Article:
The minister said the meeting was taking place ahead of the 75th anniversary of the establishment of the United Nations (UN). “I believe it is important to discuss further steps to promote cooperation of the SCO with the UN, as well as increasing our organization’s contribution to a multipolar world order where the UN and its Security Council play a key role,” Lavrov added.
The SCO is expected to shortly grant Iran full membership status, while looking at upgrading observer nations to membership in the longer term. This is likely to include Turkey, giving the SCO another border with the European Union. At present the extent of the SCO reach looks like this:
Concerning the China-India regional security issues, given the seriousness of both the Covid-19 issue and the advent of an increasingly belligerent United States, it is likely that China and India have decided the mutual border demarcation issue is less a problem than dealing with the larger issues of the day. That implies the Ladakh and related issues can be expected to be put on the backburner for now while SCO economies struggle in the aftermath of the gobal pandemic and the now-constant threats of trade sanctions issued from Washington.
We can examine how this can realistically be expected to pan out as follows:
The most pressing issue is the Covid-19 pandemic and stopping its progress. India is the second-most affected country in the world (after the United States) while most attending nations have experienced serious outbreaks. Focus will be on organizing future potential border closures without having to compromise trade and cross-border supplies, as well as medical communications and data sharing, the movements of citizens, air connectivity and medical aid. Also on the agenda will be intelligence and cooperation concerning vaccine sharing and implementation, and in particular the Russian Sputnik V vaccine which is already being trialed in Russia, Belarus, India and some of the ASEAN nations.
China has also just announced Phase Three trials of its vaccine. Successful trials, mass vaccinations and how to get these into the SCO population at large – about 3.4 billion people.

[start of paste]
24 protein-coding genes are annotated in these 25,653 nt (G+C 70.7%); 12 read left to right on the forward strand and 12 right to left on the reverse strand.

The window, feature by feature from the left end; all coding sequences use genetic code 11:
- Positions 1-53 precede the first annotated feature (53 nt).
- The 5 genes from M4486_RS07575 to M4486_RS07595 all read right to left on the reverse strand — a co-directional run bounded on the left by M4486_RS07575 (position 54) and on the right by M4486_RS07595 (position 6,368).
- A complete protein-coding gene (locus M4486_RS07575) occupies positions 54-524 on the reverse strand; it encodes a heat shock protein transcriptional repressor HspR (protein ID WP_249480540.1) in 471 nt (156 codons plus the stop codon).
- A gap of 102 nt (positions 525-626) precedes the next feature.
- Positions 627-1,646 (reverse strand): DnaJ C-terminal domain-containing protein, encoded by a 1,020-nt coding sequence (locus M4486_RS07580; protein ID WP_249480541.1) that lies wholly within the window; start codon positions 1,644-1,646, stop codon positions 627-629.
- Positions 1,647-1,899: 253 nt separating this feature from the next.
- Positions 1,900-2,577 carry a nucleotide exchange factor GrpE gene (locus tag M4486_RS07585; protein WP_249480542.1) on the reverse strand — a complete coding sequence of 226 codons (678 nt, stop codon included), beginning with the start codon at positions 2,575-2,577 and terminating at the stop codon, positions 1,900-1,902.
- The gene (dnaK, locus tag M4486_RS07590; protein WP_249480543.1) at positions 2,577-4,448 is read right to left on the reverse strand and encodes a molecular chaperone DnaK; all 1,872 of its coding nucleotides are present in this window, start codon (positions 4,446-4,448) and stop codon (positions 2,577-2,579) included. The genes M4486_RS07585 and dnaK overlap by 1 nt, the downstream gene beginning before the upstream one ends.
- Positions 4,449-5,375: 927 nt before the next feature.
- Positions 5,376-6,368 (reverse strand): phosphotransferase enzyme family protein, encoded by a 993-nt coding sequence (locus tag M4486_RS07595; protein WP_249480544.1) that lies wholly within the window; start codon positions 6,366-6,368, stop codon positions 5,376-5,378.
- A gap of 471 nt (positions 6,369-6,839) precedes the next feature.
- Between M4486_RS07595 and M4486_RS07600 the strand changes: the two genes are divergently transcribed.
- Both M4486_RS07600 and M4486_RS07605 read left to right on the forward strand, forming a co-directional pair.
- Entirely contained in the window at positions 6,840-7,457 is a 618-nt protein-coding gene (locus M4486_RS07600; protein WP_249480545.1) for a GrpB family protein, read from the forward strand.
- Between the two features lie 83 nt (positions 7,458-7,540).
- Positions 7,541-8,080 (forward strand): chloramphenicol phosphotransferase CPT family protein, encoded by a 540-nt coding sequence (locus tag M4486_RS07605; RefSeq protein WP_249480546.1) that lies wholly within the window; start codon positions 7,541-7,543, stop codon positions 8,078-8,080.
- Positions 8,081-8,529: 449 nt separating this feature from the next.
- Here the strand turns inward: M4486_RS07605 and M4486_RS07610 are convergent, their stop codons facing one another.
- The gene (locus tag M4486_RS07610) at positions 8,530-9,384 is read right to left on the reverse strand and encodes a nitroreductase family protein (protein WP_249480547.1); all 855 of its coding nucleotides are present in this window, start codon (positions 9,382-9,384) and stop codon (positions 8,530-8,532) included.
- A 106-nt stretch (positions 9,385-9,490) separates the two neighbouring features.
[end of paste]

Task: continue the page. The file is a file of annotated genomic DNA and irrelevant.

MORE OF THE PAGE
The main issue concerning the vaccine is the sheer volume that is required. Both Russia and China have stated they can ramp up production to about 1 billion doses per annum, however this will take time. The implication of this is that while population clusters in major cities and among the general working population may be reached during 2021, only about 50% of the total SCO population can be reached in the short-medium term. As the so-called ‘herd immunity’ only kicks in after about 70% of the population is immune, this indicates that Covid-19 will be around in pockets for several years and quite possibly in rural areas.
Bilateral trade between all SCO members is down and economies have been battered. Foreign Ministers will want to balance healthcare concerns and measures against viable methods of developing and boosting trade. This will have a particular impact on the Eurasian Economic Union, which comprises SCO members Belarus, Kazakhstan, Kyrgyzstan and Russia, as well as the SCO dialogue partner Armenia. The EAEU has Free Trade Agreements with ASEAN members Singapore and Vietnam, while China has also signed off an EAEU FTA but is working on tariff reductions. India and several other ASEAN nations are also in negotiations with the EAEU over Free Trade. In order to reboot SCO economies and get trade flows restarted, trade incentives need to be introduced. Phased-in Free Trade Agreements via the Eurasian Economic Union are a distinct possibility, and only enhanced as SCO members seek to limit exposure to the United States.
Financial Security: De-Dollarisation
Further calls for technological advancements and improved financial integration are likely to actioned to counter the threat of United States sanctions. Russia, China, India and Iran are all well on the way to offering digital currencies and there will undoubtedly be moves made to resolve bilateral trade in non-US dollar denominated transactions between SCO members. Targets to limit US dollar use will probably be set and timeframes given to allow technologies and financial infrastructures to be put in place to bypass the US global banking and financial systems. This mechanism is already underway; China and Russia have decreased their use of the US dollar in bilateral trade from 97% to 46% in the past five years; this trend can be expected to continue and expand among SCO members.
Attending ministers also discussed the outcomes of the SCO Foreign Ministers Council, the preparations for the summit of UN Security Council permanent members, the cooperation within the UN, BRICS, RIC, the issues in the Asia-Pacific Region, the situation with the Joint Comprehensive Plan of Action on the Iranian nuclear deal regulation, the process of aligning integration initiatives on the Eurasian continent, and other current international topics.
Although the SCO meeting will not be covered in any great depth in Western or US media outlets, its growing influence is apparent to see. While it remains a dialogue and discussion forum, in today’s fracturing world the SCO elements of security and economic development are now starting to have a real potential impact on the future of both regional and global trade and should not be underestimated. Businesses investing in the Asian and Eurasian regions must pay attention to what is happening within blocs such as the SCO in order to plan for business strategies and upcoming trade and security developments.
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Silk Road Briefing is written by Dezan Shira & Associates. The firm has 28 offices throughout Asia, and assists foreign investors into the region. For strategic advisory and business intelligence issues please contact the firm at firstname.lastname@example.org or visit www.dezshira.com